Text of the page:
Two Minnesota hog farmers will attend the signing of a new free-trade pact with Canada and Mexico at the White House on Wednesday.
Lori Stevermer and Terry Wolters, both board members for the National Pork Producers Council, planned to travel to Washington, D.C., to witness the signing of a deal they said brings stability to trade relationships with the two largest markets for U.S. pork.
“It provides some comfort,” said Stevermer, whose family raises 2,000 Duroc hogs near Easton, Minn., for Compart Family Farms. “We had tariffs from Mexico on our pork products, and while those tariffs are off now, having that agreement in place really allows us to move ahead with some certainty.”
Some 40% of U.S. pork exports go to Mexico and Canada, but in response to U.S. tariffs on steel and aluminum, Canada and Mexico imposed a 20% tariff on U.S. pork for about a year, from mid-2018 to late spring 2019. Those tariffs were lifted after the U.S. lifted its tariffs in May.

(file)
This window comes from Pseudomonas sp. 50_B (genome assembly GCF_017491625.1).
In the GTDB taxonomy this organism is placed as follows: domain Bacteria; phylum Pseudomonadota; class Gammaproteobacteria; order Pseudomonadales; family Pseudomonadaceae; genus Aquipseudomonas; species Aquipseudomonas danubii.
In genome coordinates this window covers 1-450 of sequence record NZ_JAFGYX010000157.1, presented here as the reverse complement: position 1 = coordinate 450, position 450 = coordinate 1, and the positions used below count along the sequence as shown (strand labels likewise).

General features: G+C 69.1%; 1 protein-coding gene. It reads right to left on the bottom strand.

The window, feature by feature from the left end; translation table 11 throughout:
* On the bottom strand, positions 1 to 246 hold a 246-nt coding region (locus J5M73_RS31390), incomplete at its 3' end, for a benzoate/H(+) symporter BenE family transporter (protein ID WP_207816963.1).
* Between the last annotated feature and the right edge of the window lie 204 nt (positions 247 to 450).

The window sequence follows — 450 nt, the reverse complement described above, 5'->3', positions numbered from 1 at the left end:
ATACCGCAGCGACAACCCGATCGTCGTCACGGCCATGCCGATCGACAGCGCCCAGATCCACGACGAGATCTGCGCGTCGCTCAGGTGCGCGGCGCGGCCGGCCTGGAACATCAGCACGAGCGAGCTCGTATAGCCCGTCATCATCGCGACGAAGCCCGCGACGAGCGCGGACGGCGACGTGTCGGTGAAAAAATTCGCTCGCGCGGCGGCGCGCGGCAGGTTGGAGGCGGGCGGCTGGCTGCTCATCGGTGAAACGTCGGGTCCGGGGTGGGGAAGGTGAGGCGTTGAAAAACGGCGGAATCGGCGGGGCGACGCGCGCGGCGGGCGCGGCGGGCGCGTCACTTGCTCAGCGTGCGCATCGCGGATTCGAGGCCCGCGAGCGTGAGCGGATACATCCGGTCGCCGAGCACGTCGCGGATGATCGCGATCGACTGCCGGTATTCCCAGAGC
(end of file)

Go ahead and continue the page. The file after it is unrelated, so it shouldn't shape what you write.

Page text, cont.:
The new deal, known by the acronym USMCA, preserves the tariff-free pork trade in North America. In that way, the pact is a clearer step forward then the recently announced trade agreement with China, which does not lift tariffs on U.S. pork and does not specify how much pork China will purchase from the U.S.
Farmers raised more than 21 million pigs for slaughter in Minnesota in 2018, generating $2.5 billion in revenue. Pork exports from the state were $717 million in 2016, the most recent year for which data is available.
Pork prices have fallen 7% since the start of the year, but Wolters, who raises 28,000 hogs a year near Pipestone, Minn., said prices are good enough, considering the U.S. pork industry is slaughtering more than 470,000 hogs a day.
“Have we shot the moon?” he said. “No, but we have a very good market.”
The deal with Canada and Mexico brings “clarity” and “carries NAFTA to the next level,” Wolters said.
The deal will be signed around 10:30 a.m. Wednesday at the White House.